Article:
Philippines halts shipment of 25 live dolphins to Singapore resort16/10/2012 07:23:43
Sarah Brightman, a UNESCO goodwill ambassador, has been employed to perform at the opening of the resort in december. UNESCO have a biospere reserve in the Solomon Islands, so we have asked UNESCO and Ms Nrightman's 'people' for a comment about the import of these poor dolphins.
Marine Life Park statement re import of dolphins"The acquisition of our 25 Indo-pacific bottlenose dolphins followed the Convention on International Trade in Endangered Species of Wild Fauna and Flora (CITES) requirements. CITES regulates the trade of animals to protect wildlife species from extinction. The movement of marine animals, including dolphins, is governed by the United Nations Environment Programme which upholds the policies of CITES.
The dolphins are currently doing well in the Philippines. (Apart from the 2 that dies. Ed note.) Marine Life Park has an experienced team of animal experts who collectively represent over 300 years of experience working in more than 60 reputable zoological facilities around the world. With a mission to promote marine education, conservation and research, the Marine Life Park strives to offer an educational and memorable experience that inspires a generation of stewards for the environment."
25 dolphins awaiting shipment to giant new Singapore resort
Solomon Islands restrict dolphin capture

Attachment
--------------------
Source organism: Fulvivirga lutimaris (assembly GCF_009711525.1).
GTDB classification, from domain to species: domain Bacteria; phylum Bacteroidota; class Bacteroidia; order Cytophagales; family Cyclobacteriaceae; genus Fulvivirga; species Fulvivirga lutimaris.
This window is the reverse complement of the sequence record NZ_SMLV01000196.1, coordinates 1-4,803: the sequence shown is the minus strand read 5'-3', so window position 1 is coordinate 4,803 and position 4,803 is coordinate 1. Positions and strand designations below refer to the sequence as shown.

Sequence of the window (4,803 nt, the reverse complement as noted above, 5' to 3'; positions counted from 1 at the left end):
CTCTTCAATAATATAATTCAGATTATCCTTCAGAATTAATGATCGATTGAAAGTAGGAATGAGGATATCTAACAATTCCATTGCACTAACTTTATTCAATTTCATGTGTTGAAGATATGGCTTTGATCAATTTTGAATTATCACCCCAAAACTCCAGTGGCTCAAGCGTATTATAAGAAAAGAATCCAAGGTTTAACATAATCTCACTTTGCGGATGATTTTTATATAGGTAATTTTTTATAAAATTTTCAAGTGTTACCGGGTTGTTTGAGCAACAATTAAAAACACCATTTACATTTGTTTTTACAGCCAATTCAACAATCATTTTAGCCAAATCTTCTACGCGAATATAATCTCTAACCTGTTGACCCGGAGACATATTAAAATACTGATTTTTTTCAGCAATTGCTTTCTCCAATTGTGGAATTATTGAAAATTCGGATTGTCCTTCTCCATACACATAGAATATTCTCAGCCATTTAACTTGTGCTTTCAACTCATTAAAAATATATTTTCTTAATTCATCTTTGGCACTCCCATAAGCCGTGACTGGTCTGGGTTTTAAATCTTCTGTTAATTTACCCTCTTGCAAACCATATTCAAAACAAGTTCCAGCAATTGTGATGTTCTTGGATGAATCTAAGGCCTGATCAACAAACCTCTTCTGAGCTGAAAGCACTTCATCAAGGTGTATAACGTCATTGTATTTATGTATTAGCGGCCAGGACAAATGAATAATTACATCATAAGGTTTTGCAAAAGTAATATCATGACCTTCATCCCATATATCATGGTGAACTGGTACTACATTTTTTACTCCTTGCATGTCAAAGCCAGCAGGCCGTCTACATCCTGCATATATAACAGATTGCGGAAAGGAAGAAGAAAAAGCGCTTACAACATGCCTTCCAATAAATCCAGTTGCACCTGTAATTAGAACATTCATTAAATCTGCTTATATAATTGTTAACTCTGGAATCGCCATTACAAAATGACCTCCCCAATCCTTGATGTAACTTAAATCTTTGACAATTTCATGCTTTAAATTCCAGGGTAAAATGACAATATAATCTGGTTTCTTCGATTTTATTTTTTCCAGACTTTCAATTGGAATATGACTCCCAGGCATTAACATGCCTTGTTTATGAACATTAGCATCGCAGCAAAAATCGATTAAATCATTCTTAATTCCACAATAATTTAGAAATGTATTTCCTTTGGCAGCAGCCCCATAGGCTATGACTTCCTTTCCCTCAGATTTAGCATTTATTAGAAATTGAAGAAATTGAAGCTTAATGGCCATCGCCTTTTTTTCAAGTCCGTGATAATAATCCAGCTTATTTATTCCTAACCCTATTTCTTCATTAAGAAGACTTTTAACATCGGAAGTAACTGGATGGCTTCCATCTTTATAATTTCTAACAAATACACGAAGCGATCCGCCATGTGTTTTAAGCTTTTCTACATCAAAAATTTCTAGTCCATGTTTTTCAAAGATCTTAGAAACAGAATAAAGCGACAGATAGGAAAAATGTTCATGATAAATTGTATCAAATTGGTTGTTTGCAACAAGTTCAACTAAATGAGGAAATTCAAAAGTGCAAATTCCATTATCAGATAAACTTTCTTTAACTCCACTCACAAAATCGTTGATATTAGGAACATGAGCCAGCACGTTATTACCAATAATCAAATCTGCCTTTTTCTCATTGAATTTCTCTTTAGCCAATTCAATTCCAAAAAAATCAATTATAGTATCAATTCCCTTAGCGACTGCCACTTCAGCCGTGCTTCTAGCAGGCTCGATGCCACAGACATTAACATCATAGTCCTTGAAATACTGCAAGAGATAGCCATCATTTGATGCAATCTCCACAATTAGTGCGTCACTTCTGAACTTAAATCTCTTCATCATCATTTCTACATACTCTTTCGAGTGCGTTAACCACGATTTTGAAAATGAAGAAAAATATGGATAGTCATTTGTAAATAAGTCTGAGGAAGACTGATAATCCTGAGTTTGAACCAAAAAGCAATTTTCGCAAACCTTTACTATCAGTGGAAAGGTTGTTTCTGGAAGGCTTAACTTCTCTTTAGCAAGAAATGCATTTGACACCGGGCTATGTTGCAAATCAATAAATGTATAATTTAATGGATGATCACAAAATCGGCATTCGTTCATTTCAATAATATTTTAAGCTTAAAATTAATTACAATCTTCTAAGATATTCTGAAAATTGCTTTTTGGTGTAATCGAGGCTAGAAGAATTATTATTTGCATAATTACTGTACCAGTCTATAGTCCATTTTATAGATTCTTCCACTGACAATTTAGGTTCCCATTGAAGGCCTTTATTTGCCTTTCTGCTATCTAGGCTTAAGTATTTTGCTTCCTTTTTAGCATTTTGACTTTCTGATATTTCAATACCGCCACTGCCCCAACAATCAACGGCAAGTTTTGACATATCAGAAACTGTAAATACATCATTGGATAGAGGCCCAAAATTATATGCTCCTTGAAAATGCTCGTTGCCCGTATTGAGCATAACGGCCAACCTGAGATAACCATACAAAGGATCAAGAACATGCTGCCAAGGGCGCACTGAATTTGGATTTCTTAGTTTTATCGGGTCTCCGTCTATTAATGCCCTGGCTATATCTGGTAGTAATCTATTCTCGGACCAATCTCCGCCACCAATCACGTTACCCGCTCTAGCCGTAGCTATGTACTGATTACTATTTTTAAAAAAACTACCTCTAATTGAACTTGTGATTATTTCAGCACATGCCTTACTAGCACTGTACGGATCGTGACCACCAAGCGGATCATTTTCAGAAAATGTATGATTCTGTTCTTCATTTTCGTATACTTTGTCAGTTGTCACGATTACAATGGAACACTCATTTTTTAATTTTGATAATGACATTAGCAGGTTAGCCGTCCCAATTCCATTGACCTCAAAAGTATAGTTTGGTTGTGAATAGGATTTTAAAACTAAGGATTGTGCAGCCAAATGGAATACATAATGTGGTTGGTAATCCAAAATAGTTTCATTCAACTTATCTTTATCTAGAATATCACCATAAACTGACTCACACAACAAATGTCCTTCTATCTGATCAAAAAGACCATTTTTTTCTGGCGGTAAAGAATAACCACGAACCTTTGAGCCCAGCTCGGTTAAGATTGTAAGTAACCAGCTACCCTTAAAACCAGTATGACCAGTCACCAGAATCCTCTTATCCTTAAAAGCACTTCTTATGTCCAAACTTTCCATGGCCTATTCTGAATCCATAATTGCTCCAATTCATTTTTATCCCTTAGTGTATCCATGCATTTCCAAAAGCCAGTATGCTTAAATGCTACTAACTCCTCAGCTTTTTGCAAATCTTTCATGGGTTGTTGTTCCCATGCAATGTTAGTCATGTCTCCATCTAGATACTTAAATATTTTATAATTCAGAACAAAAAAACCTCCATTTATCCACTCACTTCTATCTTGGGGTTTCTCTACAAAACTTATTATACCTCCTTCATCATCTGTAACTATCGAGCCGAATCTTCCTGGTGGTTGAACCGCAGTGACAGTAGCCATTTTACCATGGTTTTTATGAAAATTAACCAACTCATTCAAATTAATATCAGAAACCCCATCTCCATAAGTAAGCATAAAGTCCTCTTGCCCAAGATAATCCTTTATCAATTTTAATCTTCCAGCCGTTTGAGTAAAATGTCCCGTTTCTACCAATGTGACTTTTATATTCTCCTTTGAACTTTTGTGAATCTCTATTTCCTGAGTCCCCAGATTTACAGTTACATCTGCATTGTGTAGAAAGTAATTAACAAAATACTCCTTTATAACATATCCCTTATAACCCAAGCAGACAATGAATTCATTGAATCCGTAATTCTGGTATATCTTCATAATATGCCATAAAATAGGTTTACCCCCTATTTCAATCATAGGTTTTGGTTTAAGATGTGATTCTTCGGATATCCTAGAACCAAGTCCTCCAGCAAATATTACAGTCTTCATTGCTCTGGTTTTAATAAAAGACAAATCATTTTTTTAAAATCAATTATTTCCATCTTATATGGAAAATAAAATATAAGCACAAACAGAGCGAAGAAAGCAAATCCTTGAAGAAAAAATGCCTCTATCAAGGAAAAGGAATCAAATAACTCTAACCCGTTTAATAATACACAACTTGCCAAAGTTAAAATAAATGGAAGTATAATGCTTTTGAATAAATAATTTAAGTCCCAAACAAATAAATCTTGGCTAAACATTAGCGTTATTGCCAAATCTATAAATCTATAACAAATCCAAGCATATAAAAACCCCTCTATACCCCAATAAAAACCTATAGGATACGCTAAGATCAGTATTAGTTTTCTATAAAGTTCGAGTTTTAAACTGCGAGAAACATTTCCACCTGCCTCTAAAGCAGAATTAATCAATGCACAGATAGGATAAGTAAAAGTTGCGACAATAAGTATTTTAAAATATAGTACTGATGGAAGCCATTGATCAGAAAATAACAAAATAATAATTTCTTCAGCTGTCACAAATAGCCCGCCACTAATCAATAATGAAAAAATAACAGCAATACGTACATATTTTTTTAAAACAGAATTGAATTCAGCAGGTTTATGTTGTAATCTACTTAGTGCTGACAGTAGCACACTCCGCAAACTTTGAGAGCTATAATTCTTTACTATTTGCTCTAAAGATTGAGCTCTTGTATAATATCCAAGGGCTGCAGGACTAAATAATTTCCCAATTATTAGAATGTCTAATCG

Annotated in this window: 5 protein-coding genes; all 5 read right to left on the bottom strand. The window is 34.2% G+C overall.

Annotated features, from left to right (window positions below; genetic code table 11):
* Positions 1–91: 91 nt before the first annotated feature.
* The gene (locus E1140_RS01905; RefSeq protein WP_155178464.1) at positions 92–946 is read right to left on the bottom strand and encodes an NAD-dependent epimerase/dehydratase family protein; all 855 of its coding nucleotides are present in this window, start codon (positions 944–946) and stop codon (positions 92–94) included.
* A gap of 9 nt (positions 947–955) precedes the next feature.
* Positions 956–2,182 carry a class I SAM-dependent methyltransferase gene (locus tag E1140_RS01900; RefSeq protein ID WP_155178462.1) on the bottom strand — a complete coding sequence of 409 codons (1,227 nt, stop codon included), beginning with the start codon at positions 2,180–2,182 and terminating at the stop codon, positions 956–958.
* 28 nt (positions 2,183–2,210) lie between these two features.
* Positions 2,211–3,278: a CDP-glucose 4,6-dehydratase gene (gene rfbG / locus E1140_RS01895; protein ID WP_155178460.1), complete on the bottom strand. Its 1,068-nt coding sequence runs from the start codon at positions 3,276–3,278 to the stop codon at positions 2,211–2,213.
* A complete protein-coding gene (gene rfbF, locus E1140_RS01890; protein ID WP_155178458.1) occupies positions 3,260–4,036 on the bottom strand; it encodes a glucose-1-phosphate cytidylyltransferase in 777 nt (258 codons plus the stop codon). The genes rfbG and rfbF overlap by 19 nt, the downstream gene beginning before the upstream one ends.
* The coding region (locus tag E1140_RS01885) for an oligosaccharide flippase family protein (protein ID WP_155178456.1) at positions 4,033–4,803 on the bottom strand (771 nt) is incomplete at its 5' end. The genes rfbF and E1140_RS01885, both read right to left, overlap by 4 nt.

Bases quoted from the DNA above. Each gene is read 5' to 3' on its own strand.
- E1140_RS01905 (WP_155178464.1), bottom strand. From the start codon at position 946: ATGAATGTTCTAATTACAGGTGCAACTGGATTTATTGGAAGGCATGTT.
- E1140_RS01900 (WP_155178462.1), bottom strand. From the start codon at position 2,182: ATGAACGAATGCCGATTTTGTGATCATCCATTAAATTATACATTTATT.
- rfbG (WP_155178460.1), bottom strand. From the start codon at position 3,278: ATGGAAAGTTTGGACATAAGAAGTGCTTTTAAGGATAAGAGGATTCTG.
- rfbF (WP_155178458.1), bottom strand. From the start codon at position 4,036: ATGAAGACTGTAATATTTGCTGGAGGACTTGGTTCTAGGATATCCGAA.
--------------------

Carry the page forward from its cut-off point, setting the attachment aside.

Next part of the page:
According the Ocean Adventure, the dolphins are not on display there, they are just being held and trained before they are shipped to Singapore. Which seems to Wildlife Extra to go against their own mission statement: "To establish a world-class marine attraction that provides a highly entertaining and informative guest experience through presentations and direct interaction with marine mammals, and viewing of marine life exhibits. To increase public awareness on the need to protect and conserve marine and terrestrial ecosystems, and to contribute to the improvement of the quality of life of the surrounding communities."
ACRES echoes the sentiments of Judge Bernelito Fernandez who said that he saw the need to issue the Temporary Environment Protection Order (TEPO) "as this will result in grave and irreparable damage to the population of the dolphins from the Solomon Islands and generations yet to come and to the environment in general as the said activity has been scientifically shown to be detrimental to the survival of the species and in violation of domestic law and international conventions."
National Museum opposing the export
Dolphins should be released into the wild in Solomon Islands
According to Sec. 6, Art. 1 of the Wildlife Resources Conservation and Protection Act or RA 9147: Section 6. Wildlife Information. All activities, as subsequently manifested under this Chapter, shall be authorized by the Secretary upon proper evaluation of best available information or scientific data showing that the activity is, or for a purpose, not detrimental to the survival of the species or subspecies involved and/or their habitat. For this purpose, the Secretary shall regularly update wildlife information through research.
The term ‘activities' also include ‘importation' and ‘exportation' of wildlife in the country.